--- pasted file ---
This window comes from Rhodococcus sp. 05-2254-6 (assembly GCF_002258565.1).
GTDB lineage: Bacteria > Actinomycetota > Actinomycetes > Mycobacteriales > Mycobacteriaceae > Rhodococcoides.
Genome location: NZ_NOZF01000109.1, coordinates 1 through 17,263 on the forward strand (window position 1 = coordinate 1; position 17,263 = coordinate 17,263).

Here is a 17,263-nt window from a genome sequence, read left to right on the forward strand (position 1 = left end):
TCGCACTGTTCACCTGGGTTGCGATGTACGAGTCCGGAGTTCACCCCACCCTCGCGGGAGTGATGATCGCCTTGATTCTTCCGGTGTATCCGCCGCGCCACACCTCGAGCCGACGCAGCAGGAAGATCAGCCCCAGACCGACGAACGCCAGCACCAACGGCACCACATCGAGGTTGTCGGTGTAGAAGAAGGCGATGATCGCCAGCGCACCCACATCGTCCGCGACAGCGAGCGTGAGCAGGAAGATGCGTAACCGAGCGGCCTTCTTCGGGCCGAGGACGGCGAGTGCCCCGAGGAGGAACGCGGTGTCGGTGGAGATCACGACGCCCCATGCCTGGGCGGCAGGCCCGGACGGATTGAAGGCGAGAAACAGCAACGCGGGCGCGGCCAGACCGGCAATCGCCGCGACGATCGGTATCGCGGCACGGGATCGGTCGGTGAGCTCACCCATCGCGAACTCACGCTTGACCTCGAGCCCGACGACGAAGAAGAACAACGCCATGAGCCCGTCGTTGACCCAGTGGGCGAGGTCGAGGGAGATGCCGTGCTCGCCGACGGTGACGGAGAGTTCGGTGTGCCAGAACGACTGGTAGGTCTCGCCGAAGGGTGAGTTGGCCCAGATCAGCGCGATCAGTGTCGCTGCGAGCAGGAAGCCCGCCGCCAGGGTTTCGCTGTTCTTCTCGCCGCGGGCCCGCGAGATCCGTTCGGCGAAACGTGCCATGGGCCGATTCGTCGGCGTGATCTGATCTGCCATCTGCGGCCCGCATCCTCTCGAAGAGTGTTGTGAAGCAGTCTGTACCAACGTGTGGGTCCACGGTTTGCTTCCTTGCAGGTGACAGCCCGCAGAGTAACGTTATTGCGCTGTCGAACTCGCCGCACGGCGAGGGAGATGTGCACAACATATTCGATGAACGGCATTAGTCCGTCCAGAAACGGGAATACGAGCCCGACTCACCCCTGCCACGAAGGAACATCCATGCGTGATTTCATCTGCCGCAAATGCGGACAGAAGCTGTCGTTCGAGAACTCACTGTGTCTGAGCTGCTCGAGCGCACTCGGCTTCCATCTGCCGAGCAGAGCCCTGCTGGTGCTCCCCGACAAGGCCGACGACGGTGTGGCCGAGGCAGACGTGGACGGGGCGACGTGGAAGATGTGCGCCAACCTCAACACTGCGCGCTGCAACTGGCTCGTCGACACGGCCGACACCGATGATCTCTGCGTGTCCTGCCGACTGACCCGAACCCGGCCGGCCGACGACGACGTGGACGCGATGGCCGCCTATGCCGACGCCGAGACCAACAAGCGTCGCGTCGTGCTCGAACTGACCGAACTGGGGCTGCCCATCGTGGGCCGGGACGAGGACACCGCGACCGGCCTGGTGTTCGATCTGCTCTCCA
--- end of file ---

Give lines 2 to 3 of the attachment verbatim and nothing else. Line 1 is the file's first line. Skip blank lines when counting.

GTDB lineage: Bacteria > Actinomycetota > Actinomycetes > Mycobacteriales > Mycobacteriaceae > Rhodococcoides.
Genome location: NZ_NOZF01000109.1, coordinates 1 through 17,263 on the forward strand (window position 1 = coordinate 1; position 17,263 = coordinate 17,263).